Understanding Waves Signer — Nuxt.js integration step-by-step

Kelvin Omereshone
Quru Lab
Published in
5 min readJan 24, 2020

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Waves Signer in “Auth” Action 😄

Waves Signer is the new kid😏 on the block in the Waves Platform arsenal of technologies. In this article, I would explain how to authenticate a Nuxt.js using Waves Signer.

Note: The focus of this article is Waves Signer so I won’t be focusing more on how to set up Nuxtjs. You could check the docs for that.

Visual learner 👀?

Watch this youtube video where I explain Waves Signer and also used it to authenticate a Nuxt app.

A thorough take on Waves Signer

Let’s get Signing… ✍🏼

If the purpose of a thing is not known, abuse inevitable — Myles Munroe

Now in the spirit of the above quote…

What is Waves Signer?

Waves Signer is a Typescript/Javascript library for your web app. Signer is a protocol for interacting with an external Provider library that authenticates users with their accounts and signs transactions.

So see it as OAuth but for web 3.0— for dApps. With Waves Signer, you can authenticate a dApp web client both on desktop browsers and mobile browsers using the external providers(we will talk about these shortly).

Waves Keeper — Waves Signer Predecessor

Waves Signer is a successor for the Waves Keeper — a browser-based tool for interacting with the Waves blockchain for authenticating a user and also signing transactions. But the Waves Keeper is limited in such that it adds the complexity of the user having to install it in order to use it on their browser and on top of that, it can only be used on desktop browsers 😢.

An awesome introduction to Waves Keeper

External Providers

Source: The official Waves Signer docs

I believe the above image illustrates the position of the external providers i.e the Signature Providers.

Waves Signer sends the requests or transactions to them and they sign or authenticate the transaction or request accordingly.

Below is a list of signature providers for Waves Signer:

  • Waves.exchange client (the provider this article is focusing on)
  • Waves Desktop Client
  • Waves Keeper
  • Ledger… or any other private key storage

Getting Started With Waves Signer

So that’s about the introduction of what Waves Signer is. Let’s get to the juice of how to use it. Now I would be focusing on using Waves Signer for authenticating a user in this article. You could see the docs of Waves Signer for the full usage of the library. Let’s get to it.

P.S: you can clone this repo to run our demo app.

Step 0:

Since we are using Nuxt.js for this demo, make sure you have created a fresh nuxtjs application using npx create-nuxt-app <project-name> (make sure you replace <project-name> with the actual name you want for the project)

Step 1:

From the above snippet, you could see we are npm installing @waves/signer and @waves.exchage/provider-web packages in our app. So the @waves/signer package is the protocol for authenticating while @waves.exchange/provider-web will be used by Signer for the authentication(as well as other functions Signer exposes).

Step 2:

Here we import both packages in ./src/pages/index.vuethis is the page where I’d be authenticating the user.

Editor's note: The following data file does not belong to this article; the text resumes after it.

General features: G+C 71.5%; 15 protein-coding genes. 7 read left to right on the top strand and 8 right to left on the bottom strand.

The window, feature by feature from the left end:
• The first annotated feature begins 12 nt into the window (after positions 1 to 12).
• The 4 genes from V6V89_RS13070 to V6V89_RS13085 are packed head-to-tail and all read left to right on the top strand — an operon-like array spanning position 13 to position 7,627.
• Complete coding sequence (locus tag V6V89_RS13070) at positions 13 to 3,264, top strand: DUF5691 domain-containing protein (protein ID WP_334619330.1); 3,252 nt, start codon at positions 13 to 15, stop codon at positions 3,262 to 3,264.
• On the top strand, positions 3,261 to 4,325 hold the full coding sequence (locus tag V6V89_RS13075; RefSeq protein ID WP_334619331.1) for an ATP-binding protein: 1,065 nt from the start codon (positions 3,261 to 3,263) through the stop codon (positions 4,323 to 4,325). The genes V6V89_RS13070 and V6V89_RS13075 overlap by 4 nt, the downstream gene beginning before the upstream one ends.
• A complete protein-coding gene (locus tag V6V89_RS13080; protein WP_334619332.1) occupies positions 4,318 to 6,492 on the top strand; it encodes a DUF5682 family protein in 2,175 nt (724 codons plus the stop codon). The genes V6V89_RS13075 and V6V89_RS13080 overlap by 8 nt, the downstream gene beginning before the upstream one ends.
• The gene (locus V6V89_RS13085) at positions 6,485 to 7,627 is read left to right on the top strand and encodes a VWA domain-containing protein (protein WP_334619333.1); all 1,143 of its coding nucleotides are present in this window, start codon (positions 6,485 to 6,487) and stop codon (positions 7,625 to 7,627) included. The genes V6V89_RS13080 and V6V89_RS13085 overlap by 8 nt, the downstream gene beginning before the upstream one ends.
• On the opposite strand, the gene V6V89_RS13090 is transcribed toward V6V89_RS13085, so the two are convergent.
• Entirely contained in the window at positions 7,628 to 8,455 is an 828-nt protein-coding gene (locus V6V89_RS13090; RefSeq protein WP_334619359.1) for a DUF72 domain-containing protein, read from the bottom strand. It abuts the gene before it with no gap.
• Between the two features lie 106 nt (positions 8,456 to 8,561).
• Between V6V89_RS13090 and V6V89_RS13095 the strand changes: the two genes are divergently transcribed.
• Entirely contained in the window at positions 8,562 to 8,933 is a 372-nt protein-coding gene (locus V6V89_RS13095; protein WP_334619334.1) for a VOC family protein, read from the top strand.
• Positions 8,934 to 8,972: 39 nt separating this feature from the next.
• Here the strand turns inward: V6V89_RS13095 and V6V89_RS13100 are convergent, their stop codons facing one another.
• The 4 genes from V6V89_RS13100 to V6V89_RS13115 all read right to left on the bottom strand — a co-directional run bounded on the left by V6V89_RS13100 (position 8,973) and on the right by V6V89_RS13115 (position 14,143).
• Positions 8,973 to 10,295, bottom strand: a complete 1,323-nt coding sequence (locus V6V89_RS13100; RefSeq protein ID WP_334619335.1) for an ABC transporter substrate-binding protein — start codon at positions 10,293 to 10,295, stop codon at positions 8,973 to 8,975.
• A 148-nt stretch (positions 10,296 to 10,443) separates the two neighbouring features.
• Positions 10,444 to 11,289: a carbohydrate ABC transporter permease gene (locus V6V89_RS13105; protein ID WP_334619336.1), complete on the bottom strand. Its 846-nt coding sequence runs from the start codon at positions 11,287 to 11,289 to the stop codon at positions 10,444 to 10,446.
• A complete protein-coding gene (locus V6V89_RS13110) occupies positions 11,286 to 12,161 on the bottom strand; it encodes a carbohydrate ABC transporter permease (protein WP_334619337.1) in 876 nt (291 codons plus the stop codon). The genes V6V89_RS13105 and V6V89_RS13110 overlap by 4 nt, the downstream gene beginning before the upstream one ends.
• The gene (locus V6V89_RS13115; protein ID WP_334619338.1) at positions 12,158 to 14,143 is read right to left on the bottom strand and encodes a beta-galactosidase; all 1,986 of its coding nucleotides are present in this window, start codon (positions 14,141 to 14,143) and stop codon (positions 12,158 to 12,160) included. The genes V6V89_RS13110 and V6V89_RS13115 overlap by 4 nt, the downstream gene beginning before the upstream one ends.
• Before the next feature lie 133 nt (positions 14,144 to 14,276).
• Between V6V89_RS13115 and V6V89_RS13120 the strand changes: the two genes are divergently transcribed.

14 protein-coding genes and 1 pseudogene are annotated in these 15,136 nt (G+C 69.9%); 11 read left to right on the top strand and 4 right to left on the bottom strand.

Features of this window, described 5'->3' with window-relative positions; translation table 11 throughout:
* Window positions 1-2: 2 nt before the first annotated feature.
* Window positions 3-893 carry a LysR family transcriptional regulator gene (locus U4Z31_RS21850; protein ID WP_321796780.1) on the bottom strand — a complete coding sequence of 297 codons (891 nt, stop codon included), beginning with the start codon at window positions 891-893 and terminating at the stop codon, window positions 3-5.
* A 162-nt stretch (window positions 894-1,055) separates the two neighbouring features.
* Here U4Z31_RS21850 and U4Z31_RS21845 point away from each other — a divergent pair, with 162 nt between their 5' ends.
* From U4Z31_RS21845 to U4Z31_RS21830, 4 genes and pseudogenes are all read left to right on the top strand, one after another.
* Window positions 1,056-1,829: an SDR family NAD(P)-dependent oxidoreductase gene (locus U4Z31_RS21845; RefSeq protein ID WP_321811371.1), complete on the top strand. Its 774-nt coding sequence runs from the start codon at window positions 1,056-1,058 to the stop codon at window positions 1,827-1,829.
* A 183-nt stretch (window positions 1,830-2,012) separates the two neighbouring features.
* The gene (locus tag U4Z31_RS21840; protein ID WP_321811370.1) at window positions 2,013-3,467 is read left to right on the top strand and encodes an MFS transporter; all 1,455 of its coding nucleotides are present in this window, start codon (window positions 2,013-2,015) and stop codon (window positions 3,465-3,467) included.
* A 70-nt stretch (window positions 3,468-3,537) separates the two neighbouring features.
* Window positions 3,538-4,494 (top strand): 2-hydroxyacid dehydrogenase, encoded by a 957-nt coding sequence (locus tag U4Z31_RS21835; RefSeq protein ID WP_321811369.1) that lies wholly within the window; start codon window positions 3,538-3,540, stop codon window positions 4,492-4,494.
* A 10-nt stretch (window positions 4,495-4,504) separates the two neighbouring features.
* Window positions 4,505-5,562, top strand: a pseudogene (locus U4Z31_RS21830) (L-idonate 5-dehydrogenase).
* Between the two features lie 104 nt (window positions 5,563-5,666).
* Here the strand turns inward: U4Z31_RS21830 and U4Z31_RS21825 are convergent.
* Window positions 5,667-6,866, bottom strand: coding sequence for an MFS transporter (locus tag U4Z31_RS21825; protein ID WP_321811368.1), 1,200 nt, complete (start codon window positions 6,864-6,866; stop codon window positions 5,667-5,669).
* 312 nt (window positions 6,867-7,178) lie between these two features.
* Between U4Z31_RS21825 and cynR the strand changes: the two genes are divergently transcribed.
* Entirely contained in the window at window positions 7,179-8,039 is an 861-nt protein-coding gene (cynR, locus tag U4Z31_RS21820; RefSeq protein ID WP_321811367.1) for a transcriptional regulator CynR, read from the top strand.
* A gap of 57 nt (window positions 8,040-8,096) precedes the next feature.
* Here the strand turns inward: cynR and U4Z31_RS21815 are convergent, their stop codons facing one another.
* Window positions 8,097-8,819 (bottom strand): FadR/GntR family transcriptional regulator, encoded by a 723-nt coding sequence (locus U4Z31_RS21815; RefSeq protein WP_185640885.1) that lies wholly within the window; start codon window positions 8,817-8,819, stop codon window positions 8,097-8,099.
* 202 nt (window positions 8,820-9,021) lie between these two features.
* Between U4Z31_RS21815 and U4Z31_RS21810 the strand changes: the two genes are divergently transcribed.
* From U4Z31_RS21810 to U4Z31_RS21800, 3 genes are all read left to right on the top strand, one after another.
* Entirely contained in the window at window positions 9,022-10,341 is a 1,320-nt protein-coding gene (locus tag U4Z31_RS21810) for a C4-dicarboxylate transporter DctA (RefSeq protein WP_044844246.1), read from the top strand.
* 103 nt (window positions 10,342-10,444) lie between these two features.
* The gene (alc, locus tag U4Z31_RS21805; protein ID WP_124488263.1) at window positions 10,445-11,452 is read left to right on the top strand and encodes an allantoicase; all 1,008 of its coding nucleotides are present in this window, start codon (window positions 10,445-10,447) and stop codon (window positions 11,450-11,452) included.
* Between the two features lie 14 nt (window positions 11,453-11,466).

Step 3:

Now we instantiate both waves signer(which we call refer to with waves) and the provider. Notice while instantiating waves, we pass in an object with the key of NODE_URL to the constructor — Waves — the value of NODE_URL is the testnet URL for the Waves Blockchain(see this youtube video to understand the Testnet as well as other networks on the Waves Blockchain). We are also passing as a string to the Provider constructor, the waves.exchange testnet URL. Finally…

Step 4:

Over here, we pass to the setProvider method of the waves signer object the provider object created from the snippet above.

Summary of setting up Waves Signer

Alas! Waves Signer 😍 is all set up and ready for action.

My template

You could see It’s pretty easy. But focus on the link element cause that’s what would trigger the authentication. And I am adding a click event on it to call a method called callSigner and also the value of the link element is being gotten from a variable(state) of the index.vue page.

P.S: you’d see why I needed the isAuthenticated state as well soon enough

Now let’s see the callSigner method…

The meat of “it” all (pun intended 😃)

Whew! we are done. Now I believe what I am doing here is quite self-explanatory. But the summary is:

  • I created an async method — callSigner
  • Since I am pretty big on UX, the this.loginButtonText = “logging in…” is meant to give feedback to the user on what’s going on.
  • I call the .login() method of the waves signer object and assign the return value to a variable called userData(since I don’t know when waves signer would return a value, I used async/await for asynchronicity).
  • And using the isAuthenticated boolean value, I am able to reuse the same button to log out the user using the .logout() method of the waves signer object.

Conclusion

I hope I got your interest enough to try out Waves Signer. Do note there are other functions of waves signer which we didn’t look out in this article(but you can find them on the docs.

Also, you can watch this article in video form on youtube

Thanks to Vladimir Zhuravlev for reviewing this article. And less I forget 👼, here is the live demo app. Check it out(p.s: Create an account on https://testnet.waves.exchange if you don’t already have one)

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Kelvin Omereshone
Quru Lab

Currently building Sailscasts — a platform to learn server-side JavaScript with the Sails.js framework. Come learn and master Sails.js @ https://sailscasts.com